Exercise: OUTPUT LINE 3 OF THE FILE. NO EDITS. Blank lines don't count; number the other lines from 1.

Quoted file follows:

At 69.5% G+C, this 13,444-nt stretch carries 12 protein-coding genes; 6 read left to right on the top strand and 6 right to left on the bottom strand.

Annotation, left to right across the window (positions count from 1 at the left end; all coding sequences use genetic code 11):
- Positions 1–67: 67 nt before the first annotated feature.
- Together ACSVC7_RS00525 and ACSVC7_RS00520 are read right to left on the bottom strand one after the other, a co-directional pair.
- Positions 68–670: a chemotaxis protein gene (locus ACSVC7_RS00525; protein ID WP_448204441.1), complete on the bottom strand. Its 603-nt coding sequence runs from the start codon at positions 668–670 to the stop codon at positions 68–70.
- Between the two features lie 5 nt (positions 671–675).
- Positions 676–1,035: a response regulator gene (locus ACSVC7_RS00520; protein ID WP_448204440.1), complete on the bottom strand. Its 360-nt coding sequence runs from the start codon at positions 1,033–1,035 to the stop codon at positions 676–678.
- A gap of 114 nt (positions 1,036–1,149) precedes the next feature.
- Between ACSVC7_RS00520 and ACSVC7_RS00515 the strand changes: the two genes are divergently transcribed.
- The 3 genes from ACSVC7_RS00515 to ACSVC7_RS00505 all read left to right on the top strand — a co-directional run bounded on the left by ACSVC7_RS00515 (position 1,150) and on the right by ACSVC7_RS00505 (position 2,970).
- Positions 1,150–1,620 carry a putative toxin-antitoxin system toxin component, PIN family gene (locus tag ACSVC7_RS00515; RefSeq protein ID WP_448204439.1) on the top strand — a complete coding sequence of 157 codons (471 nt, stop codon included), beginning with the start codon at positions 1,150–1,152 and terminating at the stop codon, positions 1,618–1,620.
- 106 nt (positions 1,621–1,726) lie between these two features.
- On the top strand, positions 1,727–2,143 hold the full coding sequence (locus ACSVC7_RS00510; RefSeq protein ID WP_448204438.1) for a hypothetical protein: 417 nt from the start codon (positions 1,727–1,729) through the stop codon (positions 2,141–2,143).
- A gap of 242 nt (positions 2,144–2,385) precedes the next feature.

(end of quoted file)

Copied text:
- Positions 1–67: 67 nt before the first annotated feature.